The first launch of the United Launch Alliance Vulcan-Centaur rocket attempted to send Peregrine Mission One moonward, but a propulsion problem has likely stymied that goal.

Peregrine Mission On
The liftoff of Peregrine Mission One.
Hap Griffin

Update:

Tuesday, January 9th, 1:22 p.m. EST:
Shortly after launch, the mission experienced an anomaly that prevented the spacecraft from pointing at the Sun to charge its solar-powered batteries. While mission controllers have re-oriented the spacecraft, allowing it to recharge its batteries and reestablish communications, the team determined that the cause of the anomaly was a propulsion problem that caused a "critical loss of propellant." The team is determining what mission objectives can still be accomplished, but it's unlikely the mission will accomplish the lunar landing that was planned for next month.

Unfortunately, the team now reports on Tuesday that due to a loss of propellant during the anomaly, the spacecraft will run out of fuel under two days time, and will no longer be able to maintain orientation to charge its batteries.

The original article appears below.


When it comes to spaceflight, 2024 is set to be all about "firsts." Today, some of those firsts came to pass. Early this morning, a United Launch Alliance (ULA) rocket roared to life over pad SLC-41 at Cape Canaveral Space Force Station on Cert-1, sending Astrobotic’s Peregrine One Mission into space.

Vulcan
ULA's Vulcan rocket on the pad, ahead of launch.
Hap Griffin

This is the first launch of ULA’s two-stage Vulcan-Centaur rocket, and the first mission to take flight as part of NASA’s Commercial Lunar Payload Services (CLPS) program. Liftoff occurred at 2:18 a.m. EST / 7:18 UT.

Spacecraft separation occurred 50 minutes after liftoff, and the mission is now in a looping, elliptical orbit around the Earth. Peregrine One is set to undergo a series of orbit-raising boosts towards a trans-lunar injection orbit, for capture in lunar orbit later this month.

Orbit
The orbital path of Peregrine Mission One.
Astrobotic

Astrobotic’s Peregrine lander is dubbed a space cargo delivery system, capable of delivering customer payloads to the lunar surface. The mission is due to land at Mons Gruithuisen Domes in Mare Viscositatis, the small "Bay of Stickiness" near the larger Mare Imbrium.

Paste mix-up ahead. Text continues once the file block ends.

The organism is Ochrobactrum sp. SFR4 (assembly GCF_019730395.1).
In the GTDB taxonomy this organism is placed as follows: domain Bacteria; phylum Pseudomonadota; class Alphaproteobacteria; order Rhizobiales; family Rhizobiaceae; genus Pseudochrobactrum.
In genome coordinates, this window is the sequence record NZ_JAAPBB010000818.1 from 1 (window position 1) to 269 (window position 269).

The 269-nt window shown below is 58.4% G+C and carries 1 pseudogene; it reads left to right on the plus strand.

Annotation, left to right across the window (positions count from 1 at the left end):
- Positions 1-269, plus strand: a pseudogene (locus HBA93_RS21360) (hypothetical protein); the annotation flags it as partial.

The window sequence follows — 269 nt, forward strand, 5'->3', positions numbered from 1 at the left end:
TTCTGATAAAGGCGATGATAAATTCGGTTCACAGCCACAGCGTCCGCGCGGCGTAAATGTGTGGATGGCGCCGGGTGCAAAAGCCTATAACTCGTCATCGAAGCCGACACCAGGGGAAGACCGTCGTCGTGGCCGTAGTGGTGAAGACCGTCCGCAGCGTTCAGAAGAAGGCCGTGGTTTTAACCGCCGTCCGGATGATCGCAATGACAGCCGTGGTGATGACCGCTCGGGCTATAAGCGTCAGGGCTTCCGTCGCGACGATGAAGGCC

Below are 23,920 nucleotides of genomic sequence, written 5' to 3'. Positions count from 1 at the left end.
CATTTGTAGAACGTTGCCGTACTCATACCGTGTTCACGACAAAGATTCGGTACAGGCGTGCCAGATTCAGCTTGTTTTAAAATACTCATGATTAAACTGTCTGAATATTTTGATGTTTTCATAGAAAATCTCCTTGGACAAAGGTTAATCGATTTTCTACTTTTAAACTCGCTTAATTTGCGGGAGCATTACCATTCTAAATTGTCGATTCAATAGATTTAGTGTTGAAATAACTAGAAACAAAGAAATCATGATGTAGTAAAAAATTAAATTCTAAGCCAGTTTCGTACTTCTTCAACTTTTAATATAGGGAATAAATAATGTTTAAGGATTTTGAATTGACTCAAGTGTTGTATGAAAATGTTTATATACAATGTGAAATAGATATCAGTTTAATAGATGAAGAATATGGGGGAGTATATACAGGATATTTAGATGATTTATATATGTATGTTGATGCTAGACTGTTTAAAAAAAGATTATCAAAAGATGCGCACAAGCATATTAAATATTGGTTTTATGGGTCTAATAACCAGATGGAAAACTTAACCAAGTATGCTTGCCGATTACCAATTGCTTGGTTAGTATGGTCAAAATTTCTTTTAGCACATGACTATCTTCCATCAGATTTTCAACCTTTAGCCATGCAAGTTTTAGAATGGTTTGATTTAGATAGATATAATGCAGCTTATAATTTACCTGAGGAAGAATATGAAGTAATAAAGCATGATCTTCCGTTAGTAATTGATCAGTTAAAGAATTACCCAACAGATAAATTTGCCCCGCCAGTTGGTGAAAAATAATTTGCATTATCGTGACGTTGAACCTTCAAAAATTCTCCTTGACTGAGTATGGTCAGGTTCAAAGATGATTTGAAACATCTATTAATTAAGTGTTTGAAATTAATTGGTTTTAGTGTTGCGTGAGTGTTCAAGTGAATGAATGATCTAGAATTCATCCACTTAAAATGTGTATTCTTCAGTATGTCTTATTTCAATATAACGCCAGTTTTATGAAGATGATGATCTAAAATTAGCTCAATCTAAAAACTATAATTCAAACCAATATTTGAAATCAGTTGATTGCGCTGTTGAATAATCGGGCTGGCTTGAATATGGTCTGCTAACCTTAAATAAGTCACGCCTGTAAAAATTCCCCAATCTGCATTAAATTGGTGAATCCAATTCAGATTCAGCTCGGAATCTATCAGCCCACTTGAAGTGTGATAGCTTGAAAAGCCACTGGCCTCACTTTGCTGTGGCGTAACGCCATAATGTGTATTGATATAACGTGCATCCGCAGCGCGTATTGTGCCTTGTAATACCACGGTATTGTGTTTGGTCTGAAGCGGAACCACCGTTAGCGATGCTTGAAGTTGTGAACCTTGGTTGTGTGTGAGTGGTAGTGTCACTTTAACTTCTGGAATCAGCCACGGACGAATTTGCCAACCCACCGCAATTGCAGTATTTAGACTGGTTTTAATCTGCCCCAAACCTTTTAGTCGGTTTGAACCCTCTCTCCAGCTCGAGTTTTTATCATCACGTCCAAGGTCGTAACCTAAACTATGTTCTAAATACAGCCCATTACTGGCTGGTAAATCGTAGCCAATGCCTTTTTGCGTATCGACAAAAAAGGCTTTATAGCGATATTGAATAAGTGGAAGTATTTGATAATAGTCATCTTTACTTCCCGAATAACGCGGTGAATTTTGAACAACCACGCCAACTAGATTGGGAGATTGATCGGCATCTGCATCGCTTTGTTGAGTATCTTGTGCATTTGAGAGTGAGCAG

NASA’s Lunar Vulkan Imaging and Spectroscopy Explorer will land near the same general site in 2026.

Site
The landing site region for Peregrine Mission One.
NASA / LRO

Peregrine Mission One is expected to last about eight days on the lunar surface. “Both space and the Moon are challenging environments,” says Audra Mitchell (Astrobotic). “Our team of engineers completed a full battery of acceptance testing on Peregrine. However, the exact conditions of the lunar surface cannot be replicated here on Earth.”

Peregrine
The Peregrine lander, ahead of encapsulation.
Astrobotic

What’s Onboard Peregrine Mission One

The mission aims to put the 6-foot (2-meter) high, 584-pound (265 kilogram) lander on the lunar surface. Astrobotic will also test their new autonomous Terrain Relative Navigation radar system to guide Peregrine down to the lunar surface.

The mission has been delayed since 2021, and was originally planned for Christmas Eve 2023 before sliding back one more time to early 2024.

The payloads for the mission are plug-and-play; ultimately, a suite of small scout rovers, instruments, experiments, memorial and artifacts from six countries are aboard Peregrine Mission One. These include Carnegie Mellon University’s Iris rover, which will deploy shortly after landing, and the Mexican Space Agency’s LINX-UNAM project to put five small (60 gram) rovers on the Moon. NASA also has six science instruments onboard:

  • The Near-Infrared Volatile Spectrometer, designed by NASA’s Ames research Center to measure volatiles in the lunar soil. A duplicate of NIRVSS will fly on NASA’s VIPER lunar rover later this year.
  • The Peregrine Ion-Trap Mass Spectrometer, designed to study the tenuous lunar exosphere.
  • The Neutron Spectrometer System designed to search for hydrogen in the lunar environment.
  • The Linear Energy Transfer Spectrometer, a radiation monitor, similar to the one that flew on Artemis 1. The German space agency, DLR, also has a similar radiation detector experiment onboard.
  • A Laser Retroreflector Array, similar to the ones left on the Moon by Apollo astronauts to pinpoint the precise location of the lander, and measure the distance to the Moon.
  • The Navigation Doppler LIDAR instrument, built by Langley Research Center. The instrument will test using LIDAR for descent and landing.

A series of small artifacts on also onboard, provided by paying customers. These include time capsules, archival libraries, and memorials with a small amount of remains from customers, courtesy of Elysium Space and Celestis.

Astrobotic
An artist's conception of Astrobotic's Peregrine Mission One Lander on the Moon.
Astrobotic

If successful, Astrobotics may field their larger Griffin lunar lander later this year. Next up for the CLPS program: Watch for Intuitive Machines Nova-C lander, launching on a SpaceX Falcon 9 rocket next month on February 10th.

“Astrobotic’s Griffin Mission One is slated to launch in late 2024, carrying NASA’s VIPER rover to the Moon’s south pole to search for water ice as part of NASA’s CLPS initiative,” says Mitchell. ‘We (Astrobotic) recently won a $34.6 million dollar NASA Tipping Point award to demonstrate power transmission on the lunar surface with LunarGrid.”

Good luck to Astrobotic and Peregrine Mission One now on its way to the Moon, for the first commercial landing next month.

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